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Coronavirus: NHS helpline receiving 341 calls a day from Northern Ireland


A total of 12 cases of coronavirus have been confirmed in Northern Ireland (Michael Cooper/PA)

A total of 12 cases of coronavirus have been confirmed in Northern Ireland (Michael Cooper/PA)

A total of 12 cases of coronavirus have been confirmed in Northern Ireland (Michael Cooper/PA)

An NHS helpline providing advice on coronavirus has received an average of 341 calls a day from Northern Ireland, it has emerged.

Until February 28, the Public Health Agency in Northern Ireland operated its own dedicated helpline, however this was replaced with the NHS 111 advice line.

Health Minister Robin Swann said the change was made in light of the "increased level of public queries" about coronavirus and to ensure "people in Northern Ireland will have access to the same level of advice as citizens in England".

A Department of Health (DoH) spokesperson confirmed there have been 3070 calls to the NHS coronavirus helpline from February 28 to March 8.

In the two weeks prior to this, the Public Health Agency received around 900 calls to their dedicated helpline.

The news comes following the confirmation of eight new cases of coronavirus in Northern Ireland over the weekend, bringing to total number of cases here to 12.

Across the island of Ireland, there have been 33 confirmed cases.

Alliance Party health spokesperson Paula Bradshaw said putting in place the 111 helpline has been beneficial as more people have been able to access relevant information.

“I continue to seek assurances from the Health Minister that advice in Northern Ireland is being updated and disseminated properly, not least to people identified as particularly at risk from virus, many of whom will be among the least likely to use the internet regularly," she added.

“I am glad people are taking responsibility to seek advice. We all have a duty to inform and protect ourselves and each other as best we can, and the 111 number is a key part of that.”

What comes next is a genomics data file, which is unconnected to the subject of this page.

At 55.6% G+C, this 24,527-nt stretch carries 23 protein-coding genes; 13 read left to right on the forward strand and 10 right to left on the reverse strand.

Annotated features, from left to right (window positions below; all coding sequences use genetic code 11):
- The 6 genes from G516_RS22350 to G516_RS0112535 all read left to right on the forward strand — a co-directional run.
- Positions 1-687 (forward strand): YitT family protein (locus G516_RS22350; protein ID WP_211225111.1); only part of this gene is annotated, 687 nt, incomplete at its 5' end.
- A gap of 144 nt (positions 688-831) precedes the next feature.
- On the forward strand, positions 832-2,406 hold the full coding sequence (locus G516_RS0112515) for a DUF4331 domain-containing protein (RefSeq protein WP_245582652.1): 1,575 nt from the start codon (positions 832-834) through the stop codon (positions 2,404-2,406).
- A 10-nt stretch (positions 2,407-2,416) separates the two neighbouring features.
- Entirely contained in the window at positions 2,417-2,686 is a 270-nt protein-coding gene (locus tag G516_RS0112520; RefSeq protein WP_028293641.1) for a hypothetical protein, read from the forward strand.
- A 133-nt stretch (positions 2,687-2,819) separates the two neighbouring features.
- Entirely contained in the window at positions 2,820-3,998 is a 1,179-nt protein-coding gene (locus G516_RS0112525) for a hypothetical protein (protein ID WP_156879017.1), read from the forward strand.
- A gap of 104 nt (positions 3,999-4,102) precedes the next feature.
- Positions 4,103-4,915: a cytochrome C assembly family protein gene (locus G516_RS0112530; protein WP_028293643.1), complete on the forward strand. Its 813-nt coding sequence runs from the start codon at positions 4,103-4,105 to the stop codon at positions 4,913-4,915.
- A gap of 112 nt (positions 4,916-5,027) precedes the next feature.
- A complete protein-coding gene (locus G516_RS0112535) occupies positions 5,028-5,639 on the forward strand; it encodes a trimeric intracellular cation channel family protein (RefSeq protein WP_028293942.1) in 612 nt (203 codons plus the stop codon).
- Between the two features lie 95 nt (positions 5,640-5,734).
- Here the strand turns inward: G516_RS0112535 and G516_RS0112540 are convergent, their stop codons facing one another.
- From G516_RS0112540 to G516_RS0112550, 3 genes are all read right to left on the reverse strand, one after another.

In the Republic, there has already been a move to cancel large scale gatherings. Both Cork and Dublin have cancelled their St Patrick's Day parades due to the outbreak.

More than 500,000 people are expected to travel to Ireland for St Patrick's Day parades and festivals.

Speaking following a meeting of the UK Government's emergency response committee, COBRA, on Monday, First Minister Arlene Foster said there was no advice on cancelling large public gatherings in the UK, however this could change.

"I know it is very uncertain for anyone who is planning an event or indeed attending an event," she said.

"Because this is a new virus that we have not dealt with before, that is very virulent we just have to take scientific advice on all these matters."

Antrim Area Hospital has set up a "drive-through" testing and assessment facility in order to deal with those suspected of having the virus.

It has also been reported that the Mater Hospital in Belfast is to be the main treatment centre for patients affected by the virus in the city.

The Belfast Trust spokesperson said: "Belfast Trust like all trusts is planning to provide care for the number of positive Covid-19 patients who may need hospital care in the coming weeks

“These arrangements will involve identifying wards and units and prioritising care for the sickest patients. The Trust is looking how best to do this across all acute sites including the Mater Hospital.

“The Trust has accessed more personal protective equipment to further augment the stocks we already have.”

There are currently 280 confirmed cases in the UK with four deaths linked to the virus.

Belfast Telegraph